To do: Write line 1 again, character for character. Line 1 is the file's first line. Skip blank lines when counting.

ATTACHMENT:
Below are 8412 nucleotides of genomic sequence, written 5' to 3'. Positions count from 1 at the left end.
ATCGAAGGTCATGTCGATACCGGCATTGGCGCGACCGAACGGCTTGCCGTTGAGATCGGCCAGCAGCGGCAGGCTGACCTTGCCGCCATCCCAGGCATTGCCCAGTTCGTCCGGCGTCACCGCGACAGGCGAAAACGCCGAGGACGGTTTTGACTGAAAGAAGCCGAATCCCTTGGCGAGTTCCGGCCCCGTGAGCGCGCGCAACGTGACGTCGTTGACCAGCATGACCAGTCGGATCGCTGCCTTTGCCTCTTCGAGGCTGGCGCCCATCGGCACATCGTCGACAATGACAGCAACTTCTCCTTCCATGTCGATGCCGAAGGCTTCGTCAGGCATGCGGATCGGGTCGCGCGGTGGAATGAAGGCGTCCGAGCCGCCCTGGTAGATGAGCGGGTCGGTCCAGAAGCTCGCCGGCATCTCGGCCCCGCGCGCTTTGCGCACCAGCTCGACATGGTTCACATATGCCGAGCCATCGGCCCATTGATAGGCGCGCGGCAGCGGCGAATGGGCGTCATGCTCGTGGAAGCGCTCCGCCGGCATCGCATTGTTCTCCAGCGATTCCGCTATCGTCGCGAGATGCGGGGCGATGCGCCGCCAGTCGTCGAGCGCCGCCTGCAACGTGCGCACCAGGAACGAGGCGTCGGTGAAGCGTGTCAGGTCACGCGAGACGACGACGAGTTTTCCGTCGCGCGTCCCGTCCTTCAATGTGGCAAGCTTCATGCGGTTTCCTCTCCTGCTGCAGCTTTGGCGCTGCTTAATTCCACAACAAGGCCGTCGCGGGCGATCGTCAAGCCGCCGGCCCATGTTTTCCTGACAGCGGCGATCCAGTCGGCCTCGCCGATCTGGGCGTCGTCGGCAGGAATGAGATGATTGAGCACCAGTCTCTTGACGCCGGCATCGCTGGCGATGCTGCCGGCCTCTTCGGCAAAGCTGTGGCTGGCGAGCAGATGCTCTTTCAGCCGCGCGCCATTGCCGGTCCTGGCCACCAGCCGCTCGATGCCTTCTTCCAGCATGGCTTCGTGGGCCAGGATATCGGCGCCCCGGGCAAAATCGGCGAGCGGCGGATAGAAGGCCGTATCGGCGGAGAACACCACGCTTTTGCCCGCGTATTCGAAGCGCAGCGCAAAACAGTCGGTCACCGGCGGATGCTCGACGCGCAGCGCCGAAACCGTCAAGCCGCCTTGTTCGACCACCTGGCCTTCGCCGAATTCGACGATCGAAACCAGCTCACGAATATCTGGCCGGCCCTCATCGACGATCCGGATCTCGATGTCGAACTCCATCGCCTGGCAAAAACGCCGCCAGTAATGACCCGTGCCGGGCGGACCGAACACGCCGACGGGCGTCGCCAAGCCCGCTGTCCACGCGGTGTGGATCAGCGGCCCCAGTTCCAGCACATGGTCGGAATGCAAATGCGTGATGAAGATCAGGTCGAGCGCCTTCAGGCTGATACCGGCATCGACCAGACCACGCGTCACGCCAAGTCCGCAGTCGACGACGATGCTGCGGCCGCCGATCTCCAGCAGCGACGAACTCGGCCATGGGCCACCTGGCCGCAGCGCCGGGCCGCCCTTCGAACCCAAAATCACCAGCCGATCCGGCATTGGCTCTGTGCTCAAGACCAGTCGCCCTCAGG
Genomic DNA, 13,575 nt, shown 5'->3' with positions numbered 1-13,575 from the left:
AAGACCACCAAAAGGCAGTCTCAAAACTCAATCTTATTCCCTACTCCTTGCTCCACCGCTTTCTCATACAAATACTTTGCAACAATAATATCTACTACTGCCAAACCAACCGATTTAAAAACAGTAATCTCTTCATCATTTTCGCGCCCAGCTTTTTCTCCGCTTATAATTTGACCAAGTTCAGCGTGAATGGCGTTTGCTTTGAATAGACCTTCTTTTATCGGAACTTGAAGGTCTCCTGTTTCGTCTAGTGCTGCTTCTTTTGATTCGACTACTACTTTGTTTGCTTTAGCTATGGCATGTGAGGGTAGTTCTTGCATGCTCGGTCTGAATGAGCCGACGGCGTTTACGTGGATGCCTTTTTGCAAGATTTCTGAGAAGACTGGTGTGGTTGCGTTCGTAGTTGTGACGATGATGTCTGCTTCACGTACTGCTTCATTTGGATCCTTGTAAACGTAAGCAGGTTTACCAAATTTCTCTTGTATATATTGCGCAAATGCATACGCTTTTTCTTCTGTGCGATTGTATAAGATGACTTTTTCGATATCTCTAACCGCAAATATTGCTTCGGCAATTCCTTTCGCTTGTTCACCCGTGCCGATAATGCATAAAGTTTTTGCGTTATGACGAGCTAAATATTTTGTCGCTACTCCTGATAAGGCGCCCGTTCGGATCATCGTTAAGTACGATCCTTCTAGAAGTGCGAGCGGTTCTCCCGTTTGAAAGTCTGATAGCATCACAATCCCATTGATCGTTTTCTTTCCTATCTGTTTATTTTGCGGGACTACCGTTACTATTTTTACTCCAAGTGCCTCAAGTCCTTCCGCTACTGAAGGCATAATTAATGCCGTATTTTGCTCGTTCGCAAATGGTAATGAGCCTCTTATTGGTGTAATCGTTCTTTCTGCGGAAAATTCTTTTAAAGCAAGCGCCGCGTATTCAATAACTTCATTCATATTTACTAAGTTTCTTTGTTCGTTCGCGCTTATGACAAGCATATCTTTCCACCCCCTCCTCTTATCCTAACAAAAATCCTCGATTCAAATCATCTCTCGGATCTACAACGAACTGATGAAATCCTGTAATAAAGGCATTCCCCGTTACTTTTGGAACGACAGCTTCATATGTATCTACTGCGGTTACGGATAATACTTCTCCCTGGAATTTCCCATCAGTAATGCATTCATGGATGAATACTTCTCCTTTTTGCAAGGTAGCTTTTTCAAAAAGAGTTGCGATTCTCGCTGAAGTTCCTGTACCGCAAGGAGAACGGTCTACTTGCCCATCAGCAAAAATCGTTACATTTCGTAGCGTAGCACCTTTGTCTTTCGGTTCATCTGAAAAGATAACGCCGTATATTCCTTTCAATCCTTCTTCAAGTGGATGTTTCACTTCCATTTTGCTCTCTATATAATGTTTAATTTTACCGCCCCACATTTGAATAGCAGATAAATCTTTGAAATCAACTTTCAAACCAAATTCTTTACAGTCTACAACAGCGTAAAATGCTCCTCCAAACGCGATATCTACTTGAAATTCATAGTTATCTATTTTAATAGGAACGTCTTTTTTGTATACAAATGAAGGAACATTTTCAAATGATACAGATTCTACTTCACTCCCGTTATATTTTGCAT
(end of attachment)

Below are 8412 nucleotides of genomic sequence, written 5' to 3'. Positions count from 1 at the left end.